‘In The Next Room or The Vibrator Play’ at Colonial Players by Amanda Gunther


It’s a kind of religious ecstasy to feel half blind, do you not think? The discovery of intimacy, sexual excitement and above all love; all of that wrapped up in a Victorian era comedy of scandalous proportions is what you’ll find rounding out the 64th season at Colonial Players as they present. In The Next Room or The Vibrator Play. An uproarious risqué comedy with touching emotional undertones, this play explores the wonder of scientific advancement in America in 1880. Directed by Carol Youmans, this witty sexual comedy engages the story of the Doctor whose new electric vibrator is designed to cure hysteria in women, a bright and hilarious production filled with laughs and some charming dramatic themes that make it a well rounded performance.

2013_05_in_the_next_room_logoSet Designer Edd Miller lays out Victorian America right before your eyes in the fancy house of Doctor Givings. With just the right amount of furnishings to appear elegant, Miller creates a perfect division between the sitting room and the operating theatre as well as the lovely conservatory decorated with hot house ferns and the lace draped piano. It’s an inviting atmosphere for this intimate in-the-round space and allows a sense of the period to permeate the space without being overwhelming.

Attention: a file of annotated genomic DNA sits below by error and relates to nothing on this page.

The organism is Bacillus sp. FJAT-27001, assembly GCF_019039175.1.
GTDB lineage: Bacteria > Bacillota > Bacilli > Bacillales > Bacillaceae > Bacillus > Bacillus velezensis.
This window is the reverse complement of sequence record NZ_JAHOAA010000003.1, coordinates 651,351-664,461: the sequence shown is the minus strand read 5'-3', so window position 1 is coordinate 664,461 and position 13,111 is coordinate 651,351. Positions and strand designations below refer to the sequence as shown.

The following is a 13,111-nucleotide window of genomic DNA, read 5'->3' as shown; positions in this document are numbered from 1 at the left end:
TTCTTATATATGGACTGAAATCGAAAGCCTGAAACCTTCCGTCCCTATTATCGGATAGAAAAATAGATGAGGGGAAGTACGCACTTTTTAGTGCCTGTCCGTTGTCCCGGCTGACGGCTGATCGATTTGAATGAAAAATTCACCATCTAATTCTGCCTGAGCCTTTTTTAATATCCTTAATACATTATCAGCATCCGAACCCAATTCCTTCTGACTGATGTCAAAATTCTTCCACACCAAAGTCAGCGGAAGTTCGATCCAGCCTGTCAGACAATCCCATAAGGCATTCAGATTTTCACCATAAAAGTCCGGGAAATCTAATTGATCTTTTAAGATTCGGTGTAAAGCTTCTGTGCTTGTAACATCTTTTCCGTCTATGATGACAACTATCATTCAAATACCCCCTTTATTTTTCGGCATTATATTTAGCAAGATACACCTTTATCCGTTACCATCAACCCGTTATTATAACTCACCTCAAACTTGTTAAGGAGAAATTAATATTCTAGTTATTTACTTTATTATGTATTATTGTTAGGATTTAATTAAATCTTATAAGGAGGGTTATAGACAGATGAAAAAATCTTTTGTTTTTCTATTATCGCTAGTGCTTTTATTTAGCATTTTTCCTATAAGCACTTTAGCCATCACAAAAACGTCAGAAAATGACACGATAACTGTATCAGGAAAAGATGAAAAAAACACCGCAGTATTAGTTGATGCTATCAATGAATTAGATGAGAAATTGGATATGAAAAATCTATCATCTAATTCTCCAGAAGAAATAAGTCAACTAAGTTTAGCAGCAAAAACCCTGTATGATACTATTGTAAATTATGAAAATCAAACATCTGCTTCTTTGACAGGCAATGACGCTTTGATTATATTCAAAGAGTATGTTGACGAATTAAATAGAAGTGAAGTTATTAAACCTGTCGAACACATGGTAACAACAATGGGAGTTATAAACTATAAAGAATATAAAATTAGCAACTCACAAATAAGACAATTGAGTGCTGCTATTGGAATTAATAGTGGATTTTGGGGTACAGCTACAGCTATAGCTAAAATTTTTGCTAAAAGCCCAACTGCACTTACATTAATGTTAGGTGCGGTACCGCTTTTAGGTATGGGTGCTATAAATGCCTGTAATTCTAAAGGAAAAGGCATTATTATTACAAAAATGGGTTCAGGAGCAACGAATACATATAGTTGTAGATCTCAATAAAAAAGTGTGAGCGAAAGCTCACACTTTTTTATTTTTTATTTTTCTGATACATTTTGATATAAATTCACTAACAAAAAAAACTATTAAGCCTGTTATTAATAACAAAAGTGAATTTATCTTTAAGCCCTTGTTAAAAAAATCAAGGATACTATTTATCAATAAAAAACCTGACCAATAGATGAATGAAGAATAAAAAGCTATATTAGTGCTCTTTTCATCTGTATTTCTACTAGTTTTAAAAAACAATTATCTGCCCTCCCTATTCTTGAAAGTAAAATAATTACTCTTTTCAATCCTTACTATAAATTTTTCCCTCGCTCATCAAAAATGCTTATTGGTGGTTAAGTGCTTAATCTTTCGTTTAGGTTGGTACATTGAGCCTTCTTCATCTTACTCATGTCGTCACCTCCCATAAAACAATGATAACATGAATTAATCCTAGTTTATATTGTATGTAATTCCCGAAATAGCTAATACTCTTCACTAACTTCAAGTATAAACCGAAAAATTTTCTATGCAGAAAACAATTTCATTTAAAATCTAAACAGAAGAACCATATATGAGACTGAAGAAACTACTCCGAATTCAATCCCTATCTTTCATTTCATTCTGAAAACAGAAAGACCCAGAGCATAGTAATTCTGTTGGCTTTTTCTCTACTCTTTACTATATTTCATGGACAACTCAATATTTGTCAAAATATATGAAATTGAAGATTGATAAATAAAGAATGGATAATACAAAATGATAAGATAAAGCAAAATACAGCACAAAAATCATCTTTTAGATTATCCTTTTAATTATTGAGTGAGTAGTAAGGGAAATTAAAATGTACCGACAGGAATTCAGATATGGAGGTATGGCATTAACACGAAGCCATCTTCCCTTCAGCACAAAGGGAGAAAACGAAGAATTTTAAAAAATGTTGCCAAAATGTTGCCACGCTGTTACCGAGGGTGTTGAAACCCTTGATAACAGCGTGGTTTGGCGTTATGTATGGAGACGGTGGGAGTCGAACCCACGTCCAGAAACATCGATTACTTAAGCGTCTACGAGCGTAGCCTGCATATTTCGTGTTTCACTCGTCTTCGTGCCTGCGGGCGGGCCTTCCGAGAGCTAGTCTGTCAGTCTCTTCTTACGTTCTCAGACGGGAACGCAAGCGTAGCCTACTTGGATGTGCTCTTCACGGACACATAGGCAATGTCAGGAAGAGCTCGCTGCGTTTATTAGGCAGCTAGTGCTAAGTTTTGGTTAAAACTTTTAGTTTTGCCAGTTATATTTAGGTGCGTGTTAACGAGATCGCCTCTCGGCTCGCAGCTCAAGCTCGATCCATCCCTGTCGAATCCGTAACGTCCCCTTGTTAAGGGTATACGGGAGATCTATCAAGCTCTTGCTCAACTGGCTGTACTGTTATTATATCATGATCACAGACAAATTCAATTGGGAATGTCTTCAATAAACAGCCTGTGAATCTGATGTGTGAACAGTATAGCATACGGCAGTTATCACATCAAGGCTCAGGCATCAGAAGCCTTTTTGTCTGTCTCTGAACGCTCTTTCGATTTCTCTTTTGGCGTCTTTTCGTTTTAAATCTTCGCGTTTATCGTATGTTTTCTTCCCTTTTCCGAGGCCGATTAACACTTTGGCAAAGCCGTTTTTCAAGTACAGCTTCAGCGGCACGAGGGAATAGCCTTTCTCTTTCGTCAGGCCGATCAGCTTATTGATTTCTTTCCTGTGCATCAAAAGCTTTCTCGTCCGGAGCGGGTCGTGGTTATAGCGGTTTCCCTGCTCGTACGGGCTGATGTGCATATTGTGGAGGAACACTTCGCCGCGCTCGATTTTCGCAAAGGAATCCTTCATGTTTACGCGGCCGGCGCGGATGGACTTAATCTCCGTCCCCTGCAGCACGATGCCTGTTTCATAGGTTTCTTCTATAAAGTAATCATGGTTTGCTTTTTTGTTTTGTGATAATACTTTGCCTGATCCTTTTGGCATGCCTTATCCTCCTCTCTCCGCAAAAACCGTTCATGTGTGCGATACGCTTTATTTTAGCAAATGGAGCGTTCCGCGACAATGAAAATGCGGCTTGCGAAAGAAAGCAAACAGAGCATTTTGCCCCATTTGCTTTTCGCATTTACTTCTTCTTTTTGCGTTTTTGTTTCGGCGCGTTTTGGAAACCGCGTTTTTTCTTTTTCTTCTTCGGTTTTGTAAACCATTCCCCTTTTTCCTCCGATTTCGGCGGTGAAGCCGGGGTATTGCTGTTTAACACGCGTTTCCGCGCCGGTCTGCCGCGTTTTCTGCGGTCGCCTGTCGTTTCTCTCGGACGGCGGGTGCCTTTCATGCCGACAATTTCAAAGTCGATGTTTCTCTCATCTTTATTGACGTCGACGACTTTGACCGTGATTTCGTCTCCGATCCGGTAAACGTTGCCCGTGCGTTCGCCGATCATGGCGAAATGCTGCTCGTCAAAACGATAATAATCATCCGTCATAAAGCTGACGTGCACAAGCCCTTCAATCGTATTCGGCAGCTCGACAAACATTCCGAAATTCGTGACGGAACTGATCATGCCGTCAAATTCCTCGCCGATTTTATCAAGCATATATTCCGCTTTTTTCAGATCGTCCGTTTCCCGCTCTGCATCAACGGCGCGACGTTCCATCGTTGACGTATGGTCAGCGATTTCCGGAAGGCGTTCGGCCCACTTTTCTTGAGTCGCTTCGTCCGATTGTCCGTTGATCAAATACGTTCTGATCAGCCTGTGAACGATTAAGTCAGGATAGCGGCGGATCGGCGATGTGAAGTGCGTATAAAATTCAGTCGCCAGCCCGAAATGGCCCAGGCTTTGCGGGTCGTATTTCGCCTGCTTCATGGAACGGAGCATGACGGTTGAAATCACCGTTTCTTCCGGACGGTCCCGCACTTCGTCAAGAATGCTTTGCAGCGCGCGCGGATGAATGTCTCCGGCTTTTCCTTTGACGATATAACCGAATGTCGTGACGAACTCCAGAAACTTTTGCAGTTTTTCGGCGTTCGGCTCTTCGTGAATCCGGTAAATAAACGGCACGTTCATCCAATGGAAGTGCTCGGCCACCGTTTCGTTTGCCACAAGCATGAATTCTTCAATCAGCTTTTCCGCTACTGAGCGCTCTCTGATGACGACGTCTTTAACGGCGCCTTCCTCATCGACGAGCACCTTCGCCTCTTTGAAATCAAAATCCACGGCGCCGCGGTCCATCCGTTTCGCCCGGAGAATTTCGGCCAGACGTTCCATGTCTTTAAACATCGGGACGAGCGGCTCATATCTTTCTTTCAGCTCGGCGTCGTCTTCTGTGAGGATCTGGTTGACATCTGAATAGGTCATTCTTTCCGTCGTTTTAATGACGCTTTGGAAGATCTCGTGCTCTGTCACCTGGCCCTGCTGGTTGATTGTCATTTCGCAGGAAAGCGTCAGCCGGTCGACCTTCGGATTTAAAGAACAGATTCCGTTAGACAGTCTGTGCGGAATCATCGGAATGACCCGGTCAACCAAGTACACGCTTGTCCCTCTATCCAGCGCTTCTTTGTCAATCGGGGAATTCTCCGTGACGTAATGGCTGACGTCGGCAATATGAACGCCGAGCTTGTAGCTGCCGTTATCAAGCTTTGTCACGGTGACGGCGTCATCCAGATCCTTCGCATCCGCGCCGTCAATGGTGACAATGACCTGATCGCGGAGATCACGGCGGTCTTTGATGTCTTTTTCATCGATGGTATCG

Costume Designer Julie Bays augments the essence of the Victorian era with dapper suits and perfectly fitted bustle dresses. The color scheme used for Catherine is much cheerier than that used for Mrs. Daldry, her costumes appearing widow-like in nature, as if her hysteria is causing her great loss and sorrow. And the corsets that we see as the patients undress for their procedures are rather impressive as well. Bays’ approach to keeping the costumes refined yet simple helps the audience to hone in on the social standing of the characters.

Director Carol Youmans executes a production that is well-developed and clearly thought through. The blocking that Youmans uses to ensure that all players can be seen and heard at all times in this challenging in-the-round space is some of the best blocking I’ve seen utilized with this company. All of the performers are easily understood and the spatial layout of their movements about the set has a natural feel to it. Youmans encourages subtle hints of accents for Annie the Irish made and all three male actors, letting them drop slight English sounds into the speech patterns.

The acting as a whole in this production is impressive. Jokes are delivered with impeccable comic timing and the emotional moments of serious drama are placed perfectly into the mix without pause or preamble. This group of actors develops a keen sense of entanglement amongst themselves, letting the characters build natural relationships between them as the play progresses, rather than trying to force something. There is an organic aura the permeates the performance, drawing the audience into the reality of the spa town in the 1880’s.